Old Town Center
Trendy in the early aughts were “lifestyle shopping centers,” outdoor malls disguised as naturally occurring commercial neighborhoods. Old Town Center in Los Gatos is one such business, its rancho design reminiscent of the nearby ruins of the original Rinconada de Los Gatos.
Once upon a time, folks walking along its curving street might see the quaint, rancho-style architecture and cobbled sidewalks and fall for the ruse. Especially if they never noticed that the cobbles were just a facade over rolled concrete, or that the shops were all one contiguous structure, or that the whole thing had the kind of very modern parking garage you don’t tend to build under heritage sites. Old Town Center was neither old, nor part of the town, nor central, and nowdays, it doesn’t even see much business.
Old Town looks something like a Mexican town from a western, its one boulevard bent into a horseshoe shape with a wrought-iron gate at each end. The shops stretch around the outer border, facing the large central building — just enough like a Mexican church to edge into poor taste — shared by Steamer’s Grillhouse and The Wine Cellar. These restaurants, though both chains, are the only independent businesses in Old Town Center not part of a corporate franchise. Every store along the boulevard has a familiar name like GAP or Sur-la-Table or Starbucks.
Despite its mass-market tackiness, Old Town was nonetheless a popular spot for well-heeled and unselfconscious townsfolk to grab a pumpkin spice latte or obscure kitchen gadget. But now its many of its shops are quietly shuttered, and the others do too little business to justify full hours. Old Town gets enough custom from local corporate drones to keep its gates open, but most days it’s as quiet as the little Mexican frontier town it tries to ape. When local gangs decide to hang out there for a day, and spend some hard-hustled drug money, it’s even as dangerous!
Tucked away along a wooded street near the border of Los Gatos and Campbell, Paramount Imports is the oldest smoke shop in Northern California, founded in 1967.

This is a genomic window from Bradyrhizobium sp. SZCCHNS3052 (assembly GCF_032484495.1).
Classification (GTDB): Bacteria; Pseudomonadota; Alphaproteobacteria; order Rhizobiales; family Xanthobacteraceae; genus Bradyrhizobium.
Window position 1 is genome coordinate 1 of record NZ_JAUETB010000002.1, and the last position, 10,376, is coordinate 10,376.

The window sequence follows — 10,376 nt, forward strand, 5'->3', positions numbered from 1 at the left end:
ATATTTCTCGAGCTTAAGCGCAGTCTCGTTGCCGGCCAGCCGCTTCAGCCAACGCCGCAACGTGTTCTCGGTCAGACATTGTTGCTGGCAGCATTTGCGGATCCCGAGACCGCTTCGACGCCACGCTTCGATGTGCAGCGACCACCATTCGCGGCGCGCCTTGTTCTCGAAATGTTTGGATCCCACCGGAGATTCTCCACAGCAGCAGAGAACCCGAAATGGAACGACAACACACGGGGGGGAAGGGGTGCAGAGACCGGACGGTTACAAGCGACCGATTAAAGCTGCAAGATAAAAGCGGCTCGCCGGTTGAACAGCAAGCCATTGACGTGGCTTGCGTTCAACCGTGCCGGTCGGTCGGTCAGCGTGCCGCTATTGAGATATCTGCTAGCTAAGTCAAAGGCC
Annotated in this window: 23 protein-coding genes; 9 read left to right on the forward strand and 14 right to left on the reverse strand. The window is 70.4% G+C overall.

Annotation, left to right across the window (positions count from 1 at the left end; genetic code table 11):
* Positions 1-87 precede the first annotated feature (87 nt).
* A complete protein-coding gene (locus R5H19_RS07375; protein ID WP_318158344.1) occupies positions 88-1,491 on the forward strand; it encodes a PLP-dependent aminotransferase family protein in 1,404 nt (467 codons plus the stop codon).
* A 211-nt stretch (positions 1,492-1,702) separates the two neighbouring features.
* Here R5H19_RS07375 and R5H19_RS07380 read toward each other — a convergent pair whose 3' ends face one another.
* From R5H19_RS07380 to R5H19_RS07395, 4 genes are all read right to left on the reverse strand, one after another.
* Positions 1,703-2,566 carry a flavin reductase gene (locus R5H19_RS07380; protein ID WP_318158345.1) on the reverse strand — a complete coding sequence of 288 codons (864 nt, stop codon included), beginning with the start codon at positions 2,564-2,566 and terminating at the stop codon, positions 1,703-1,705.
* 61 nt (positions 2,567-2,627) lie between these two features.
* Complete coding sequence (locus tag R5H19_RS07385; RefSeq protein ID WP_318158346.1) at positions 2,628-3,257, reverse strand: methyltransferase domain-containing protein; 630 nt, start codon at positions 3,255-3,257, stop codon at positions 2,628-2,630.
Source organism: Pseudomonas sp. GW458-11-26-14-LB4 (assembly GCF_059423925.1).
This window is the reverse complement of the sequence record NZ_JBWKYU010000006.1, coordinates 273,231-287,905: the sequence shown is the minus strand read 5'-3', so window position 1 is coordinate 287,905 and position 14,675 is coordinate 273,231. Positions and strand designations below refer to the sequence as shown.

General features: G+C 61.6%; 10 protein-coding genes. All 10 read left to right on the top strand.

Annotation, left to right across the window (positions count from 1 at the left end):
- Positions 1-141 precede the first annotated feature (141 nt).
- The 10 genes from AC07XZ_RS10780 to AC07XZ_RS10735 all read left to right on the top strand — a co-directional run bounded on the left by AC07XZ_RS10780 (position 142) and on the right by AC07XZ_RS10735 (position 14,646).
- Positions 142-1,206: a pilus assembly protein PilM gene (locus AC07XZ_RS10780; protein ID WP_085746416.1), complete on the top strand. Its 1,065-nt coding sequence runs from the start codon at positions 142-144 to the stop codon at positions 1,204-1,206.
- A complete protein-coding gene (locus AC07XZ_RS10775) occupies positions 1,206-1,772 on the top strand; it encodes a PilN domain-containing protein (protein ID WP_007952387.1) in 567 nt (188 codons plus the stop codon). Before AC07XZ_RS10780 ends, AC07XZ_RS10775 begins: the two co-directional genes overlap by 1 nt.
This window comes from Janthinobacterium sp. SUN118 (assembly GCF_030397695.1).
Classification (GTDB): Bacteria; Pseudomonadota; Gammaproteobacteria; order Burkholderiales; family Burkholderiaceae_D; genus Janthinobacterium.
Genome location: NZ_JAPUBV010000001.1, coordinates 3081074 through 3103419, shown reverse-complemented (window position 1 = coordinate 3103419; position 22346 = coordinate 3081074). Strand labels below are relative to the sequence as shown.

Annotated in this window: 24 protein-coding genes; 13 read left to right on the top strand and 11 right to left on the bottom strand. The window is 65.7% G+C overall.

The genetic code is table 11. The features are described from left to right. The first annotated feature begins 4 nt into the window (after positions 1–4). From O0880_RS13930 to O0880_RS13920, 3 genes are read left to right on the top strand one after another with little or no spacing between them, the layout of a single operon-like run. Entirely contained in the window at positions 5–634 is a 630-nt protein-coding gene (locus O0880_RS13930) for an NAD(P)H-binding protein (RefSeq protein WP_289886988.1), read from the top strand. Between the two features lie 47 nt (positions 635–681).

Inside, Paramount is much like any other head shop — close-set shelves stocked with paraphernalia of all sorts, including bongs, pipes, hookahs, rolling papers, incense, mystic crystals, tarot decks… If it reminds you of the sixties, or getting high, or getting high in the sixties, and you’re willing to hunt for it, you can find it on the overcrowded shelves or in the dusty display cases at Paramount.
Psychedelic posters line all the walls but the back one, which bears a full-length mural of a dreamy-eyed, pink-pigtailed girl over a swirling blue background. Though the rest of the store is cluttered, this mural is kept spotless and clear of merchandise all year ’round. To use the back room, staff always takes the long way to the rear exit, as the door in the painted wall is off limits to everyone but the owner, a gracefully aging flower-child named Lyla Orchid.
“On my tour of the town, to see how much has changed, I came across this shop. I chuckled as I read “Oldest Smoke Shop in Northern California” since this wasn’t even around when I was taken. I realized I had not had the opportunity to smoke a decent pipe (or even owned a pipe anymore) in ages, and the faint tobacco aroma was just too appealing. I walked in. Granted the decor was not much to my liking, and the local color was less then appealing, but there was something about this place. Perhaps the fact that to me, it felt like times gone past. Most likely that is why there wasn’t much patronage, but all in all, it felt welcoming, in an odd, sad and lonely kind of way. I made my purchase and chatted with the shop owner. I made a note to come back to this place again.”
- Joel DeWitt
Vasona Lake Park and Oak Meadow Park
Actually one contiguous parkland in central Los Gatos, the two names come more from a difference in landscaping than any geographic distinction.
Oak Meadow Park to the south is smaller, and looks more like a traditional park, all landscaped lawns and picturesque copses of trees and flowers. A playground starts at the vintage carousel in the southwest corner and stretches northeast all the way across Los Gatos Creek (with help from a whimsical castle bridge) to the Vasona Youth Science and Nature Center on the Vasona Park border.
Beyond that point, Vasona Park grows wild around Vasona Reservoir, its only man-made attractions a marina, a lively food-truck court nestled under the Highway 17 overpass, and the pueblo house where Jose Maria Hernandez lived out his last lonely days, lost somewhere in the overgrowth.
Romantic and brooding with its windblown lake and tall grasses, Vasona Park is a popular destination for young lovers to slip out of sight beneath the reeds or off the beaten path. On a clear day, sail- and row- and paddle-boats glide over the silvery water long into the early evening.
These days, people don’t stay in the parks after dusk, as local indigents like to sleep on the benches or by the water, while drug-dealers ply their corrosive trade on the marina, or in a late-night narcotics bazaar that replaces of the food-trucks under the overpass.